Radon has affected human health throughout history although it wasn't until 1988 that it was officially declared a human carcinogen. Radon originates as a part of the natural decay process of uranium and thorium. These elements are ubiquitous in the earth's crust, therefore radon is found in varying concentrations on most of the planet. However, it isn't until radon is concentrated in buildings, or in underground workplaces, that it poses a health risk to humans.
A Forum organized by the IAEA on Tuesday, 17 September 2013, during the 57th General Conference, convened a panel of experts to discuss the risks of radon exposure, and the steps that States can take to protect their population. The forum also highlighted the Agency's role in assisting States in implementing safety standards.
Pil-Soo Hahn, Director, IAEA Division of Radiation, Transport and Waste Safety, welcomed the attendees and introduced the meeting's Chairperson, Alumanda dela Rosa, Director of the Philippine Nuclear Research Institute.
The discussion began with the health risks associated with radon exposure. Radon has been found to be the primary cause of lung cancer among non-smokers, while contributing to an increased number of lung cancer victims among smokers and ex-smokers. The World Health Organization (WHO) has calculated that radon causes between three and 16 percent of all lung cancer deaths and is second only to smoking as the leading cause of lung cancer.
So how does exposure occur?
Radon from the soil seeps through cracks in buildings' foundations, floors and walls. In some instances, the building materials can be an important source of indoor radon. If the building is not well ventilated, then the gas will concentrate in the lower floors where it is breathed in by occupants. The gas concentrations can vary significantly from place to place and indoor concentrations are affected by climate and temperature changes. This variability makes testing challenging. Additionally, studies have shown that there is no minimum threshold below which radon levels do not pose a risk to human health. Therefore, any level represents an increased risk of lung cancer.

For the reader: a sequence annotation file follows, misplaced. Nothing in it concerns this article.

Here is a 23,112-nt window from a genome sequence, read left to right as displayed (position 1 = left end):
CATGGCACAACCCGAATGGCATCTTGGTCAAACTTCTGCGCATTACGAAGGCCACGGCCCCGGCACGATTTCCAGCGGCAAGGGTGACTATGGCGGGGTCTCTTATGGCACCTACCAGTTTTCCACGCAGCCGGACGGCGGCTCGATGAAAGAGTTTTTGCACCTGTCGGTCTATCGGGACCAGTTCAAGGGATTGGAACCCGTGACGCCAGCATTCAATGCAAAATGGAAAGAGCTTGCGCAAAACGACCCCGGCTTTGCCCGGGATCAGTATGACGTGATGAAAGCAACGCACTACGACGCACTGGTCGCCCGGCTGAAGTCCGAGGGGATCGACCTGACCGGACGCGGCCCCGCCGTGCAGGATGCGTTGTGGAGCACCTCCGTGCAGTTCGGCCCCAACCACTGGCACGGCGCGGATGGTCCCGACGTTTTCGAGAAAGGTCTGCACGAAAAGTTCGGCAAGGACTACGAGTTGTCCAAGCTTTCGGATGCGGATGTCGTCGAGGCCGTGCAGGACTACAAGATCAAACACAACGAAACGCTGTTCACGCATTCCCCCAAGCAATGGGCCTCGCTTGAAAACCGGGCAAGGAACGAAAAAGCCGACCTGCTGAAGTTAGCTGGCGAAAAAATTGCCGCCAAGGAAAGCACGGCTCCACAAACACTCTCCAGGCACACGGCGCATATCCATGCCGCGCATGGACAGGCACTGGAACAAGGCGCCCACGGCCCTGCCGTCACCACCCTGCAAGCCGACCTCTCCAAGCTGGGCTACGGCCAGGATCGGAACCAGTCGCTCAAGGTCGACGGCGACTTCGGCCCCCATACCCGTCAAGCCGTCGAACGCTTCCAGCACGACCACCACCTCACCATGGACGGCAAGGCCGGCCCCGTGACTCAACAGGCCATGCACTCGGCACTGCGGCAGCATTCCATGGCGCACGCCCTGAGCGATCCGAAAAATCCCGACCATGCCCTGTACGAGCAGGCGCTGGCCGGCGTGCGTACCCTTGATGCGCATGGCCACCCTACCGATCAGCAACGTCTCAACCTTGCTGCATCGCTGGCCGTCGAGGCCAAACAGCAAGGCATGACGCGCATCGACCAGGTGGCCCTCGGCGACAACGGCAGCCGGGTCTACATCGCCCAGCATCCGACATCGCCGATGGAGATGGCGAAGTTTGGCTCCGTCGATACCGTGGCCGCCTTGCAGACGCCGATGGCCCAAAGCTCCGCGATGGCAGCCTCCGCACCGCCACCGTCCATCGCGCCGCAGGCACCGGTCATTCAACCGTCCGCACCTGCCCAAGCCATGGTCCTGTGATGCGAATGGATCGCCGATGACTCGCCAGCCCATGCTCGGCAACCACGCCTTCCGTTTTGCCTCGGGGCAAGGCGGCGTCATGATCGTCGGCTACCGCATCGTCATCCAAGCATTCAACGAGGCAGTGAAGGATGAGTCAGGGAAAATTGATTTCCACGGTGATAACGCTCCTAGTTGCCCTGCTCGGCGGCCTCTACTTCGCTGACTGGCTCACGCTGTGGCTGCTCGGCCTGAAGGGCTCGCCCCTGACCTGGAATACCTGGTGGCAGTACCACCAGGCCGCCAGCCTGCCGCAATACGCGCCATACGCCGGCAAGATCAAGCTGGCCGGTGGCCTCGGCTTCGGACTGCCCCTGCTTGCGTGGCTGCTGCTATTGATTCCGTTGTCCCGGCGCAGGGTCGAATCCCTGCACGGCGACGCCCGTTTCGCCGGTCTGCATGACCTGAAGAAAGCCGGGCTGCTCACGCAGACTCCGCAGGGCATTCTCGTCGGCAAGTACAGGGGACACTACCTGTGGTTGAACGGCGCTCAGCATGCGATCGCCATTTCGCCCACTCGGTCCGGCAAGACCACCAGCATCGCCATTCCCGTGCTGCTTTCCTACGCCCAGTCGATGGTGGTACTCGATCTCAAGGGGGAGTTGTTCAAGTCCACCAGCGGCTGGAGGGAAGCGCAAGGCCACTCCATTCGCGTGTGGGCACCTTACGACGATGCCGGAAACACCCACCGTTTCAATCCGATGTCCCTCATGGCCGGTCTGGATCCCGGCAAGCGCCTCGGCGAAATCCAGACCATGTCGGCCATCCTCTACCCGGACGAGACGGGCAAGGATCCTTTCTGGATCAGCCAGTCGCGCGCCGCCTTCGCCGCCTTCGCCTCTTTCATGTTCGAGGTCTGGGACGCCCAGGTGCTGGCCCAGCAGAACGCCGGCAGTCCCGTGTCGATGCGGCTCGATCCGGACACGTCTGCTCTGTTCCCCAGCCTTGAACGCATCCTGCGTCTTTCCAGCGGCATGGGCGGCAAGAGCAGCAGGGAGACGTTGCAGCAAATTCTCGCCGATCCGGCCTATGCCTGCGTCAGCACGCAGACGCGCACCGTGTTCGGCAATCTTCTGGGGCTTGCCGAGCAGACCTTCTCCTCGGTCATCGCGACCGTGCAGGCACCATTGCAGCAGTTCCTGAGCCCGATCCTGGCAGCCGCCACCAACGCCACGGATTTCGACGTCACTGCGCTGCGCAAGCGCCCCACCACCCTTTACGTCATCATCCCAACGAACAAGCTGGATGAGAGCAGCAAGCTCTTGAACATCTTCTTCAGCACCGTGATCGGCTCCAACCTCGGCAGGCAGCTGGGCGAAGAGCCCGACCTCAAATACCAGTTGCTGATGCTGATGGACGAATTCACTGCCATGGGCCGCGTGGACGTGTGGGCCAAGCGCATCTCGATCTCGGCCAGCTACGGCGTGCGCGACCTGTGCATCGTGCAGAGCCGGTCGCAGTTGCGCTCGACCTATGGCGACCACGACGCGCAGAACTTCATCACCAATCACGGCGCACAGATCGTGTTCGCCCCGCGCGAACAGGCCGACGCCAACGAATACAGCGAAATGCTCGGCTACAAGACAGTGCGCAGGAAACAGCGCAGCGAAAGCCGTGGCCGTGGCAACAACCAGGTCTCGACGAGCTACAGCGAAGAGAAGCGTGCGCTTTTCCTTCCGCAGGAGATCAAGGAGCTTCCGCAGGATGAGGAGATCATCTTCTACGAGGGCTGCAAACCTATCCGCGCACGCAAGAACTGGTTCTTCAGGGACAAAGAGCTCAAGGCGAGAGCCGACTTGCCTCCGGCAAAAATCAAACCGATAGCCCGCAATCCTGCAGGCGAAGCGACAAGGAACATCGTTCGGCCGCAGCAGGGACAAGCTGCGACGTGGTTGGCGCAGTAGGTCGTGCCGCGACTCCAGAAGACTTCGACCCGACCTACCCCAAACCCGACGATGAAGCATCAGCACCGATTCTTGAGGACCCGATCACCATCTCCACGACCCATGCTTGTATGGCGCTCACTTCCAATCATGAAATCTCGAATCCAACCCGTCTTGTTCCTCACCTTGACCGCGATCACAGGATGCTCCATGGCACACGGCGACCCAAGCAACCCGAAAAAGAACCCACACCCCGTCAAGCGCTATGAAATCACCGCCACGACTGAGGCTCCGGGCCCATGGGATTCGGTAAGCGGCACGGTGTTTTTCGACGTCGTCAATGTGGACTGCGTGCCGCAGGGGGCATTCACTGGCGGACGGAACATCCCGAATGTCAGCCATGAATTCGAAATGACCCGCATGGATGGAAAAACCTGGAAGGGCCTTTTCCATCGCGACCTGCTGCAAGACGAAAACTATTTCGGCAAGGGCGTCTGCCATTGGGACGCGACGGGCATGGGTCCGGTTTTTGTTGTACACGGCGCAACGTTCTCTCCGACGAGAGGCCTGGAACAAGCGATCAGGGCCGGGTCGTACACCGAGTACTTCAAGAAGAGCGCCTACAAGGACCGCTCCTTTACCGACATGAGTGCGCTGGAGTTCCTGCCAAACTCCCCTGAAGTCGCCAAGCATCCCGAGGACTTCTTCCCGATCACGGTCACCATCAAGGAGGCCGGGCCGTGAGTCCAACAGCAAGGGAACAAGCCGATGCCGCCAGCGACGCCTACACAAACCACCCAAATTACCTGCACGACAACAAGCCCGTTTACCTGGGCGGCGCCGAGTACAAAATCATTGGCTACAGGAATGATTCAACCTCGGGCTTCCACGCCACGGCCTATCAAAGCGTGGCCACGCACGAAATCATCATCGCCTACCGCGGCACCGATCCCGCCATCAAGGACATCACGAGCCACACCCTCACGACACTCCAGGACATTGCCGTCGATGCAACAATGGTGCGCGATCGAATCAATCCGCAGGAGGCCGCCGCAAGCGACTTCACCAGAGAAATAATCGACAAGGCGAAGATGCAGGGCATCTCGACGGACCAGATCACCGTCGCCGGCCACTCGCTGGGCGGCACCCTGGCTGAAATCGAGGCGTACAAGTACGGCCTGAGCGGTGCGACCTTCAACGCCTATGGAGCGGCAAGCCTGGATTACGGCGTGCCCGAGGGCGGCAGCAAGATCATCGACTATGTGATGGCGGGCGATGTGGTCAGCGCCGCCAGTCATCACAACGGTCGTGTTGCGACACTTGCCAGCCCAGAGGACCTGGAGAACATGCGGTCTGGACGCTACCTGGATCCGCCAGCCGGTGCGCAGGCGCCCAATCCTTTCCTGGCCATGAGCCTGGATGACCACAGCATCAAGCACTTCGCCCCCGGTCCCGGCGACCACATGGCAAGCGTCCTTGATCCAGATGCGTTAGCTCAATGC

The experts then discussed actions that can be taken to reduce the risk of radon exposure and reduce levels in existing structures in a cost-effective manner. Radon levels in Ireland are higher than the international average and thus Ireland has extensive experience in developing action plans to deal with the challenge. David Polland, of the Radiological Protection Institute of Ireland, explained that educating stakeholders and governmental agencies on the health risk posed by radon is key to any State's action plan on reducing radon.
The necessary technology exists to reduce radon concentrations in existing homes. However, householders are often reluctant to measure and to spend money on corrective actions. Cost-benefit analysis has shown that prevention strategies are the most cost effective way to reduce radon exposure. Architects and building contractors are key stakeholders and need to be educated on the need to design buildings to prevent accumulation of radon.
For its part, the IAEA has prepared a new Safety Guide - in cooperation with the World Health Organization (WHO) - describing how to develop a national action plan to assess and, if necessary, reduce exposures due to radon (and also gamma radiation) in homes. The Safety Guide includes advice on the provision of information, conducting radon surveys, defining measurement protocols, developing national policies and evaluating effectiveness. Many Member States already have a national plan in place to protect their population from radon and all others are urged to consider establishing such a programme.